COVID-19 Update

Context is the Answer to Content Overload

Brian Cleary headshotBy Brian Cleary, bigtincan

 IDC estimates that the digital universe is doubling every two years. By 2020, the data we create and copy annually will reach 44 zettabytes (that’s 44 trillion gigabytes). While there’s a wealth of valuable content in every organization, finding specific content at the exact moment it is needed is difficult.

As workforces increasingly rely on mobile devices, organizations need a new way to tackle this content challenge. Mobile teams need access to timely, accurate, up-to-date and relevant content — on the right device, in the right format, at the right time.

In fact, content is the new corporate currency. It’s how we capture and exchange value across the enterprise. But the value of that currency is directly correlated with the content’s relevance, and if relevant content cannot be found, it might as well not exist. It’s time to change the paradigm of “content is everywhere” because what about context? Two primary issues are causing content overload — the first being the lack of content organization that prevents intelligent search.

Today, we create content but no one is organizing it. Or the content is being organized by archaic filing architectures that only make sense to the person who created it, proving no value to the person in the field. Corporate data is fragmented and lives in silos across the enterprise, with different owners, formats, access privileges and purposes.

The problem is that there is no master index of information or context to help employees locate what they need, and searching through files and folders isn’t easy for a mobile worker or anyone unfamiliar with the naming conventions and file associations. For instance, marketers might group assets by campaigns but sales reps might think in terms of product lines. It’s not surprising that sales and other field service users often save their content on a personal drive or use local copies but this introduces a number of issues from governance to the inability to collaborate.

The second issue is the over development of content because mobile workers are unable to find what they need so they’re forced to recreate or create off-message content. It’s a lose-lose situation; corporate loses control of its messaging and sales’ productivity suffers.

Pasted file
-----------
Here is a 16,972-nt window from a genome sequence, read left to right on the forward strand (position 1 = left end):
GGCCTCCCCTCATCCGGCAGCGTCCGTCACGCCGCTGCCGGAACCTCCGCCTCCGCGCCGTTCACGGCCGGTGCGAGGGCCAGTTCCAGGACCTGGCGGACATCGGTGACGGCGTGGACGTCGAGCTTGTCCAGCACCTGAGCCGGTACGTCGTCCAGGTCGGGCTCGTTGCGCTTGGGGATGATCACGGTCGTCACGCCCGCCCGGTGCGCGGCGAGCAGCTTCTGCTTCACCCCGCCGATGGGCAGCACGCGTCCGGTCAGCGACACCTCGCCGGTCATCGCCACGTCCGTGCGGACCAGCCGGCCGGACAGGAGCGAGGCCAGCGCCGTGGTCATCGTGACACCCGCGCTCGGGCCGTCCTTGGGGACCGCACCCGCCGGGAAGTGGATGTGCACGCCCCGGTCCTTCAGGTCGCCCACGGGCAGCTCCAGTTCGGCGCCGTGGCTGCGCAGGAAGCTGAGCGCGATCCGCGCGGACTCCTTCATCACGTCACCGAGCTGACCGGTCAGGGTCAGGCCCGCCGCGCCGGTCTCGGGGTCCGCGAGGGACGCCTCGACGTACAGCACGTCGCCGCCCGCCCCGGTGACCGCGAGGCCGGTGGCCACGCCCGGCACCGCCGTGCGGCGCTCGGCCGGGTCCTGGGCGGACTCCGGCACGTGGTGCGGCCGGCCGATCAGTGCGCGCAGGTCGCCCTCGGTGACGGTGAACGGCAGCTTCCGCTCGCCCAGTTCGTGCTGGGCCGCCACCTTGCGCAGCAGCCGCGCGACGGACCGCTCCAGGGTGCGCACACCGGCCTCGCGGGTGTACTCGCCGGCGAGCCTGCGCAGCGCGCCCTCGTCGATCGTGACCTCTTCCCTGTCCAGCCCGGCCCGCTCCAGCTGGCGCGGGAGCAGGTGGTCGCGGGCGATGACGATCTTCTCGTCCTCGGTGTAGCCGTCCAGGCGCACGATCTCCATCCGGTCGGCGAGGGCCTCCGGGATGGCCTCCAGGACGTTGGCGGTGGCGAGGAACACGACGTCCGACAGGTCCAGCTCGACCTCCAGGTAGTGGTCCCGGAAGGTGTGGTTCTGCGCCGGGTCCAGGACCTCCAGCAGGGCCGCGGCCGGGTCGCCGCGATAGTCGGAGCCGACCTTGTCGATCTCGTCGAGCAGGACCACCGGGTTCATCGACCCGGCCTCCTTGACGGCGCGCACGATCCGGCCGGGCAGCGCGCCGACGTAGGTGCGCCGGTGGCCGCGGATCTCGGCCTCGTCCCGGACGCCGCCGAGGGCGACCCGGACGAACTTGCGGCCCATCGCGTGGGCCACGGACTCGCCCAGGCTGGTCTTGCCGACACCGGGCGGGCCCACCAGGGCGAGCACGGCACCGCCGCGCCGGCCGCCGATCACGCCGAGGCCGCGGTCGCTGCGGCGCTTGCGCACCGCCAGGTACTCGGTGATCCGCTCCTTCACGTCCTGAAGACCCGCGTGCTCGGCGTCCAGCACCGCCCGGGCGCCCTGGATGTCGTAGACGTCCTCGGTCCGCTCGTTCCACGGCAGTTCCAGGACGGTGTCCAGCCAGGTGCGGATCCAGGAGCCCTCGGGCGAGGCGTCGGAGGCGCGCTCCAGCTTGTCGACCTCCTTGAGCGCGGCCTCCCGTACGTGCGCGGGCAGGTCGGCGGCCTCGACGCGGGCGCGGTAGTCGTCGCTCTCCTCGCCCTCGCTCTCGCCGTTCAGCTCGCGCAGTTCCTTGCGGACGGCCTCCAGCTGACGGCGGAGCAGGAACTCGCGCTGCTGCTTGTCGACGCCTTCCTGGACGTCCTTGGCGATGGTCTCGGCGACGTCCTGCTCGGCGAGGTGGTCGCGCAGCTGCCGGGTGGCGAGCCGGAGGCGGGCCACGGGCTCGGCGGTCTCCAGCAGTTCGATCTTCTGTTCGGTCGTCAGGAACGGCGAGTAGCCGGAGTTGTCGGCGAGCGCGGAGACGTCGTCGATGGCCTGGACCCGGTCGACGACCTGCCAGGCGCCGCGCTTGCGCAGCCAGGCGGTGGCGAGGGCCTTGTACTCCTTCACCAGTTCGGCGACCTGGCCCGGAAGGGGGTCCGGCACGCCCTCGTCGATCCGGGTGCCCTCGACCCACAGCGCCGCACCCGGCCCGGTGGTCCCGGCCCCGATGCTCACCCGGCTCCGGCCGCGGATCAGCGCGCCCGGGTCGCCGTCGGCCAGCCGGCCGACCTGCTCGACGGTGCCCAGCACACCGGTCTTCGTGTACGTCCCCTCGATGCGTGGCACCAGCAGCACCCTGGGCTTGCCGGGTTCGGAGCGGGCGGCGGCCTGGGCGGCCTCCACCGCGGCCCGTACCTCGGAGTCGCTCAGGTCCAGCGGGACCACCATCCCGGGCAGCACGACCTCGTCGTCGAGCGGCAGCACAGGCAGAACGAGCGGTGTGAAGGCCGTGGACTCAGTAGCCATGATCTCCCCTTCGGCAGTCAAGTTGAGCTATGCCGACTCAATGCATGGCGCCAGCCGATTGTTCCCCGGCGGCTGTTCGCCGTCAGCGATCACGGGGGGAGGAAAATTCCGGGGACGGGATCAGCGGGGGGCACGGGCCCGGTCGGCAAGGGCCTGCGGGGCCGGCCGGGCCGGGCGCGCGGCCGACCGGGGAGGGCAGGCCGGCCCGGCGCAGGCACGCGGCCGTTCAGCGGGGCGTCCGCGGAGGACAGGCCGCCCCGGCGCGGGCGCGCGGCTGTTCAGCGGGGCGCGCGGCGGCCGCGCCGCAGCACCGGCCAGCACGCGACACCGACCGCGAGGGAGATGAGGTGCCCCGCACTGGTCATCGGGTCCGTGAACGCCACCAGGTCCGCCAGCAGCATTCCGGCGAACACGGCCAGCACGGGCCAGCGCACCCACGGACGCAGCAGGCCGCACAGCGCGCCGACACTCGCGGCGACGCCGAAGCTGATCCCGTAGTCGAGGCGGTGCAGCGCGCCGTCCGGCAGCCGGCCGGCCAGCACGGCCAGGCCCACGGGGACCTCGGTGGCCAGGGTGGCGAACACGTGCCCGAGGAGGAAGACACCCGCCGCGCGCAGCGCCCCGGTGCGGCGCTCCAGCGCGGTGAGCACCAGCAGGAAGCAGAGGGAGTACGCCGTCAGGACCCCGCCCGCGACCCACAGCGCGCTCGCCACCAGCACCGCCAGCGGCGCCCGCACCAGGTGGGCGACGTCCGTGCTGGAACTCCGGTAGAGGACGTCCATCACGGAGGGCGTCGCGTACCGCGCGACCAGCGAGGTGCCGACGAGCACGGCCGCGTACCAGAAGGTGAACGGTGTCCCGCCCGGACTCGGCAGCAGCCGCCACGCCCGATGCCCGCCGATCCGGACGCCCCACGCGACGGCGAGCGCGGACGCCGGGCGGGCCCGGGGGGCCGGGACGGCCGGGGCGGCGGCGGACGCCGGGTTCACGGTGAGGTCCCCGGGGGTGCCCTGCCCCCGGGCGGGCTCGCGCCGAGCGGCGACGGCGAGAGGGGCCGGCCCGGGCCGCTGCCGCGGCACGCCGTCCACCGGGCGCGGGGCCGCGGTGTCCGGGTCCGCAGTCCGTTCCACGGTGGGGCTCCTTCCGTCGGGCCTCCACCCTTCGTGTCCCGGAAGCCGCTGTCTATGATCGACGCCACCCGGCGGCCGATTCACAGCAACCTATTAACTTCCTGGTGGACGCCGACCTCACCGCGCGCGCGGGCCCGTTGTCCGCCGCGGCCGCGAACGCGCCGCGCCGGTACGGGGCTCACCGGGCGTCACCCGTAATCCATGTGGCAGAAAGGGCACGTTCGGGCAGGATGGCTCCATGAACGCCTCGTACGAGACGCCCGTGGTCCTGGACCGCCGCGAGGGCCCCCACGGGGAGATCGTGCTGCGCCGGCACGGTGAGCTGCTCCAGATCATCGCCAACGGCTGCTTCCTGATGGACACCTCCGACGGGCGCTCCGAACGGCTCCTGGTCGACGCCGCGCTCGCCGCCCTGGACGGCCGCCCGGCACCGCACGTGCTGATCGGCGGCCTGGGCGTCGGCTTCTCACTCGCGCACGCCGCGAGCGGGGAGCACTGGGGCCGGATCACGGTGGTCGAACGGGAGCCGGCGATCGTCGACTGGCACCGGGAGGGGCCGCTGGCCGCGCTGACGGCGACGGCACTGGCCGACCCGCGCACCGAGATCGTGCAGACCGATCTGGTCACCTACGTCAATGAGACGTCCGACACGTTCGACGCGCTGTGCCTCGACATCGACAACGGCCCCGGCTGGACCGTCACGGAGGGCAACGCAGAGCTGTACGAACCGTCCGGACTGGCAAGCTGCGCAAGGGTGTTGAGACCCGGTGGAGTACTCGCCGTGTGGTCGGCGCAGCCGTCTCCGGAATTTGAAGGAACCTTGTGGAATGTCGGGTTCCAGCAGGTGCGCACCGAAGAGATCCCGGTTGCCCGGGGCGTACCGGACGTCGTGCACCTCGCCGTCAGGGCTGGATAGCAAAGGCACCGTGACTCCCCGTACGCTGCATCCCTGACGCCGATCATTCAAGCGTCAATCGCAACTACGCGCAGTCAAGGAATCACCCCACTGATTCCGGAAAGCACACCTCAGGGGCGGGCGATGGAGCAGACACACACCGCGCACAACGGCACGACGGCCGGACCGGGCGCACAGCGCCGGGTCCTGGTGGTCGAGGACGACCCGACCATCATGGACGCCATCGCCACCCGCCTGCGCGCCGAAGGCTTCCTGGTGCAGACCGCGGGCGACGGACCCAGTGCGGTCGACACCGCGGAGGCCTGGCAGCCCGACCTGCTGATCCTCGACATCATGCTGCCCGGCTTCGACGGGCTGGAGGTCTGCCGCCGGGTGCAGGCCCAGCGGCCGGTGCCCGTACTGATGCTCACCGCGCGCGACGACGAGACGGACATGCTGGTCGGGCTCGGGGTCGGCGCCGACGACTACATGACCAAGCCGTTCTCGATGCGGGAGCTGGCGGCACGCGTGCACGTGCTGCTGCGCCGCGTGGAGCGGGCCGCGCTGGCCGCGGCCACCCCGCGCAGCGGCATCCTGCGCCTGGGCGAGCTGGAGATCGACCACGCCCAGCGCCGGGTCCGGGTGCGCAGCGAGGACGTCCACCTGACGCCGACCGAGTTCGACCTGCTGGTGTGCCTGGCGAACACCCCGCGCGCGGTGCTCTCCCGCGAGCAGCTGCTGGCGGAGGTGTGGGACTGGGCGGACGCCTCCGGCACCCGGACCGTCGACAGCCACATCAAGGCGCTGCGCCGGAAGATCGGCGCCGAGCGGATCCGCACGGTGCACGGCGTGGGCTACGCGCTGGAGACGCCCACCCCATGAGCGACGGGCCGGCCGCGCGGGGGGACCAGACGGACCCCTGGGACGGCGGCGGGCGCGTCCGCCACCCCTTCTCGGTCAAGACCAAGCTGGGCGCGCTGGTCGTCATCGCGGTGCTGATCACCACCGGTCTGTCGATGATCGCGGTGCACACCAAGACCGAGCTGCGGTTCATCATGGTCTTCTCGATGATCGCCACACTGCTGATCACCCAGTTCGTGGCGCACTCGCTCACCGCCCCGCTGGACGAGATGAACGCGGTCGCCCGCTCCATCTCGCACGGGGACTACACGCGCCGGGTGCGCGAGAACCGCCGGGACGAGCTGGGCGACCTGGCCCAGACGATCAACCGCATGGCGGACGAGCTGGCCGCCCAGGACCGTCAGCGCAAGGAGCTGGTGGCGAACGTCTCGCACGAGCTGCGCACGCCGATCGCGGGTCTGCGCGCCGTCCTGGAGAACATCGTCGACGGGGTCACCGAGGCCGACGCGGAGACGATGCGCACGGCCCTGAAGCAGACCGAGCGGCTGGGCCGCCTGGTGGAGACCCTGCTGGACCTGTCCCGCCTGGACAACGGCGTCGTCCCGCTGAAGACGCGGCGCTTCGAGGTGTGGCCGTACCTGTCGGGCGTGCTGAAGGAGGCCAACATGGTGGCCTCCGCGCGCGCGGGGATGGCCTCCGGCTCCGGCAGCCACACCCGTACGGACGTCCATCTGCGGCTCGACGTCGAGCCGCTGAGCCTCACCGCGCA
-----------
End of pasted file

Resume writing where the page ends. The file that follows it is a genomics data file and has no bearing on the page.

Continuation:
The answer to content overload is simple: context. The growth in volume of content and speed of publishing makes content organization and accessibility more important than ever. The value of content increases exponentially when it’s relevant to us and delivered when we need it (often in a mobile moment of need).

A field sales organization can make every customer interaction count by implementing a context-aware system that continuously organizes information and pushes relevant content directly to the right user at the right time and location. The formula for increasing the value of content for the mobile workforce consists of four components:

Aggregation. When content is saved in personal drives or folders, mobile workers cannot collaborate on, learn from or view each other’s content. Because valuable content is created by numerous sources and lives in so many places (file sync and share systems, portals, network file shares, applications, blogs, etc.), trying to centralize it in a single repository such as a content management system isn’t practical. By aggregating content from various repositories and sources, employees can easily find it and avoid searching and surfing through thousands of folders and files.

Content Governance. Version control can be a serious issue for mobile workers. By wrapping a chain of custody around content, we can easily eliminate outdated content such as out-of-date pricing tables or expired promotional offers and replace it with the latest version of the content on a field reps’ mobile device.

Curation. Content must be pared down to what is most relevant and important, based on specific attributes such as industry, customer type, product, region, time frame or other variables. Content analytics can provide insights into usage patterns and identify specific content to recommend to users, based on what the experts in the field are using successfully at a particular sales stage or for a particular type of customer.

Delivery. With smartphones and tablets, we have become accustomed to a different user experience than how we interact with desktops. Searching and surfing through files and folders isn’t efficient on a small screen. Mobile workers expect that this information will be automatically delivered to their mobile devices. When they are in their mobile moment of need, they don’t have time to search for the information.

By adding context to content, we can take control of the sea of information we’re swimming in, while increasing productivity, message accuracy and sales effectiveness. The formula of aggregation, content governance, curation and delivery helps ensure that the right content reaches the right sales people at the right time to make them more effective.

Brian Cleary is currently the chief strategy officer at bigtincan, a mobile content enablement company. Cleary brings two decades of experience to his role where he is responsible for setting the technology roadmap, leading product and corporate marketing initiatives and developing strategic technology partnerships and field leadership strategies.